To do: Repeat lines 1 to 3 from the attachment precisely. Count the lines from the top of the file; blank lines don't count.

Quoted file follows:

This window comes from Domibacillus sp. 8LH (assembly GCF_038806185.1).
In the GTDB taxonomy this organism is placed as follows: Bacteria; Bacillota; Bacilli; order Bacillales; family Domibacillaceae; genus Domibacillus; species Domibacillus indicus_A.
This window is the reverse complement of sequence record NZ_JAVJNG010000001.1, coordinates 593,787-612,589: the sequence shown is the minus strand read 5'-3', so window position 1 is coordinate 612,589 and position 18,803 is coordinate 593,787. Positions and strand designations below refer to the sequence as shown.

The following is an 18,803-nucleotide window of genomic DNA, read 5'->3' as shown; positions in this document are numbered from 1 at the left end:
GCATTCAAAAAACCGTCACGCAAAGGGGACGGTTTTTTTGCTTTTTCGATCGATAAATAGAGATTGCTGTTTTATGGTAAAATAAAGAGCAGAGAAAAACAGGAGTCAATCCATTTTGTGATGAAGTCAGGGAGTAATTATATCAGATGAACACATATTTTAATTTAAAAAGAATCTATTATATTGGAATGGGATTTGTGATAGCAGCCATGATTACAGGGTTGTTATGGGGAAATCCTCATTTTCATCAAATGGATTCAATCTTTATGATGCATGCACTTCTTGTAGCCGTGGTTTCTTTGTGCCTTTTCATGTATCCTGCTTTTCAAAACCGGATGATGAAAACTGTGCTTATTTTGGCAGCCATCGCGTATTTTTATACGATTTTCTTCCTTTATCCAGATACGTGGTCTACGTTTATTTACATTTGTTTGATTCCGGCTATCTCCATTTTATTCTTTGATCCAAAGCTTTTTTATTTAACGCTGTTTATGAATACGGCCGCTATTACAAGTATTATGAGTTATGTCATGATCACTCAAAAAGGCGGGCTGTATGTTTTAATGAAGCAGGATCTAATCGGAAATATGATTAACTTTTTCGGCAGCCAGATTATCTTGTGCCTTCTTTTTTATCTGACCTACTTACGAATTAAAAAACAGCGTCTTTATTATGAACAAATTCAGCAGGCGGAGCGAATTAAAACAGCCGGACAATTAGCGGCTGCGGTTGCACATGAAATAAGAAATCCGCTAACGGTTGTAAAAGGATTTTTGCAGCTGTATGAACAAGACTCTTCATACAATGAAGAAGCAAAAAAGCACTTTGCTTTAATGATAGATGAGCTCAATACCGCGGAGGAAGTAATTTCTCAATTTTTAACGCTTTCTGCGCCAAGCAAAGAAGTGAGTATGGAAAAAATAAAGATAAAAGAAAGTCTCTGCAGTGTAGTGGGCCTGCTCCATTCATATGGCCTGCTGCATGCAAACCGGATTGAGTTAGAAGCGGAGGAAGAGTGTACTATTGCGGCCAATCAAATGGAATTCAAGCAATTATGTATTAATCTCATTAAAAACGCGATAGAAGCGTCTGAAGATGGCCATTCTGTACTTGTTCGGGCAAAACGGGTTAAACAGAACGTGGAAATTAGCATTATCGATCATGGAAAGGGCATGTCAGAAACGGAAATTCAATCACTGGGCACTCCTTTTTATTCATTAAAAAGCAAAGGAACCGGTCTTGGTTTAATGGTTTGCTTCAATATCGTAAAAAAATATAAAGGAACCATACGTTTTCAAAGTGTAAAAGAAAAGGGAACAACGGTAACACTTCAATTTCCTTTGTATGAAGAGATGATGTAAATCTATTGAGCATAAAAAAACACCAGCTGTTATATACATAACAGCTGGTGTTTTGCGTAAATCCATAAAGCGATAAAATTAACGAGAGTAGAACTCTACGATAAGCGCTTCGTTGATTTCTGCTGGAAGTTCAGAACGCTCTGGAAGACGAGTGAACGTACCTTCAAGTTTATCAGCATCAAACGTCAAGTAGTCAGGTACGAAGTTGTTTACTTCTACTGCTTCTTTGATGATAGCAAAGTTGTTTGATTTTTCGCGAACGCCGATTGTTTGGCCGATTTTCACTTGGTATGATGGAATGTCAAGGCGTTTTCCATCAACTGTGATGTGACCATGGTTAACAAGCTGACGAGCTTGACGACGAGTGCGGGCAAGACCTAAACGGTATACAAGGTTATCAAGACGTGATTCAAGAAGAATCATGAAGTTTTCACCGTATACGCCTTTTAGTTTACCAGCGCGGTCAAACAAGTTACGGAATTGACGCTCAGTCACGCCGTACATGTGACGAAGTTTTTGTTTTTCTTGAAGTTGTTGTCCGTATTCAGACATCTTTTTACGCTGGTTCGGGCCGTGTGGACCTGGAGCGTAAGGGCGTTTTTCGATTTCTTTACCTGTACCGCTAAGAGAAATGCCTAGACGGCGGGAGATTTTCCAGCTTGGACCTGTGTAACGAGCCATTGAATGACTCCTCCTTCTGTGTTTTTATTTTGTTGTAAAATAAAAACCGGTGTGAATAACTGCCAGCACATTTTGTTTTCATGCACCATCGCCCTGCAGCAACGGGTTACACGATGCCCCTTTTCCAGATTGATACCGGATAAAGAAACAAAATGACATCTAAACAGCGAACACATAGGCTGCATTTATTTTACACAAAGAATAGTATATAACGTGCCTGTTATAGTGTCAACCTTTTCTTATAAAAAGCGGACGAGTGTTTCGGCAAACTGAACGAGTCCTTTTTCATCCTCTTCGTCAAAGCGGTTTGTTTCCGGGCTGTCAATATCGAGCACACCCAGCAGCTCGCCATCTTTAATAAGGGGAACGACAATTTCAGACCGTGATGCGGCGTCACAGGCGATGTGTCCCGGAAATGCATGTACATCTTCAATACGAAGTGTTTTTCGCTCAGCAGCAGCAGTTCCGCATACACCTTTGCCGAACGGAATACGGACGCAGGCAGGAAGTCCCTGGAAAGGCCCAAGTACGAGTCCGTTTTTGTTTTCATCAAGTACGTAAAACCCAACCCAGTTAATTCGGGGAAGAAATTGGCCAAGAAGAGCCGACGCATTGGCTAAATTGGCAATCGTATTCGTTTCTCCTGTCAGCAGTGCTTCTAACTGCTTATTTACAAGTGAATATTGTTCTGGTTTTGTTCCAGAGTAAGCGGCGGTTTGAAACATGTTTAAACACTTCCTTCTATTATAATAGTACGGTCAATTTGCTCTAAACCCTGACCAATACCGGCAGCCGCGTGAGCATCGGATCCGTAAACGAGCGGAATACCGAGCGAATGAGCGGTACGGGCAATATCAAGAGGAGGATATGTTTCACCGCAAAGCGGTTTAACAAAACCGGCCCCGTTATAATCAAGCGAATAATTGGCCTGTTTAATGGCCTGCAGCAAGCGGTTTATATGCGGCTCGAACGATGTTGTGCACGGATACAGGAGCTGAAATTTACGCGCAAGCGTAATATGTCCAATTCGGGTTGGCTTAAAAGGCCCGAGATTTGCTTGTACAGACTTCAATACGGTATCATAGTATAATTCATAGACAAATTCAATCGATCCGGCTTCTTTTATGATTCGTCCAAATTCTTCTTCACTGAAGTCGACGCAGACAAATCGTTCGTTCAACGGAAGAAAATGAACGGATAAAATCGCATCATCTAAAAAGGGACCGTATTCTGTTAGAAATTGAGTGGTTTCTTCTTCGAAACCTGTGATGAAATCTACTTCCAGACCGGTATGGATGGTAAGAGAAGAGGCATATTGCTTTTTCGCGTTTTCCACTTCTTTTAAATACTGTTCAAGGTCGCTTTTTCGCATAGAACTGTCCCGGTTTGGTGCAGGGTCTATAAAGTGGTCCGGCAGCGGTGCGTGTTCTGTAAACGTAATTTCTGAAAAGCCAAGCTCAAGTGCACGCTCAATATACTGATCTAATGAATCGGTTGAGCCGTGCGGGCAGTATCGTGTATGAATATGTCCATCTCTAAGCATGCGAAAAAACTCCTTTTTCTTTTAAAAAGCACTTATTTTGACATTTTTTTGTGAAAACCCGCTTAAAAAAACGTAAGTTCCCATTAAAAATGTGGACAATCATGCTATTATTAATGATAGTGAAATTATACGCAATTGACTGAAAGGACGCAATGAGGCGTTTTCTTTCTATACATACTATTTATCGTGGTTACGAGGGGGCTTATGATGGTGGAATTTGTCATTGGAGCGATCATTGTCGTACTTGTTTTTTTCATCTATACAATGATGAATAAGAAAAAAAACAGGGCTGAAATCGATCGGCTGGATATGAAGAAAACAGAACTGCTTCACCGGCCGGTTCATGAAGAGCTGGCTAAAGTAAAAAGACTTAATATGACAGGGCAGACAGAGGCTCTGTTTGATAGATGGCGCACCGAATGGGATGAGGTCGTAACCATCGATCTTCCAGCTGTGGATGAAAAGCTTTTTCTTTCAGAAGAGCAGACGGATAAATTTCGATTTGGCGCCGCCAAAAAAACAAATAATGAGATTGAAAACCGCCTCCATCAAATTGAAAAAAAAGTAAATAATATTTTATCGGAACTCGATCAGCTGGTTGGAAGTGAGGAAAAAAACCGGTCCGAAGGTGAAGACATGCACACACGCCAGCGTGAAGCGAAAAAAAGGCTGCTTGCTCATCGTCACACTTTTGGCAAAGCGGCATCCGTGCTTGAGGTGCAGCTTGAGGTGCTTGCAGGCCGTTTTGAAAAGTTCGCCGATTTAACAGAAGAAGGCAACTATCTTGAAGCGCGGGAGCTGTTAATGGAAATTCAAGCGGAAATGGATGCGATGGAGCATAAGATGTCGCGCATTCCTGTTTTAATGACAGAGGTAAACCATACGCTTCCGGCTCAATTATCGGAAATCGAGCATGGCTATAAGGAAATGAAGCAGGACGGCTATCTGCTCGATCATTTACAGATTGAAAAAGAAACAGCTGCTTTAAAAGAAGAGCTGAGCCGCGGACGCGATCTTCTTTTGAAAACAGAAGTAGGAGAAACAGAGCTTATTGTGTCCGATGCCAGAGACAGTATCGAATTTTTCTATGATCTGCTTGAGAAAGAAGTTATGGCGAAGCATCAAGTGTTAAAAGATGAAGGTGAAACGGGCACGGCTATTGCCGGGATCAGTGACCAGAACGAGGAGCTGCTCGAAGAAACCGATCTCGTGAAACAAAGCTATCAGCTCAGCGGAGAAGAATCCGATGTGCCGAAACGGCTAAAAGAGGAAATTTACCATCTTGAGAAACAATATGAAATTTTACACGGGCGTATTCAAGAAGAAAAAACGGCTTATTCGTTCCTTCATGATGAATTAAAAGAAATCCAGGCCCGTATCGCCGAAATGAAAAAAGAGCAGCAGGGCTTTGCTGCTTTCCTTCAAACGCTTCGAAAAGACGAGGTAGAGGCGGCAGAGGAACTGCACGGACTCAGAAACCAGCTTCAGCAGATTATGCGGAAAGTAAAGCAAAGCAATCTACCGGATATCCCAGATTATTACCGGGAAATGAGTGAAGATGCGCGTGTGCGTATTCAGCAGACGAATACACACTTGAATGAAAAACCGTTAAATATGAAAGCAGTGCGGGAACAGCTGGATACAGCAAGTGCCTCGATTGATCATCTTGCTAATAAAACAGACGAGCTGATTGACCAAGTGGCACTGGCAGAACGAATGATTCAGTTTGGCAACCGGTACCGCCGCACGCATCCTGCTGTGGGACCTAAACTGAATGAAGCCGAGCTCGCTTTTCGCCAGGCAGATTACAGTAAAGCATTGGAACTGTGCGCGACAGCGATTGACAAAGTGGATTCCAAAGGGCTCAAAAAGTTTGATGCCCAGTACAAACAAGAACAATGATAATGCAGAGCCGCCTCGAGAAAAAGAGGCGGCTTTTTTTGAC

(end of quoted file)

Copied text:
This window comes from Domibacillus sp. 8LH (assembly GCF_038806185.1).
In the GTDB taxonomy this organism is placed as follows: Bacteria; Bacillota; Bacilli; order Bacillales; family Domibacillaceae; genus Domibacillus; species Domibacillus indicus_A.
This window is the reverse complement of sequence record NZ_JAVJNG010000001.1, coordinates 593,787-612,589: the sequence shown is the minus strand read 5'-3', so window position 1 is coordinate 612,589 and position 18,803 is coordinate 593,787. Positions and strand designations below refer to the sequence as shown.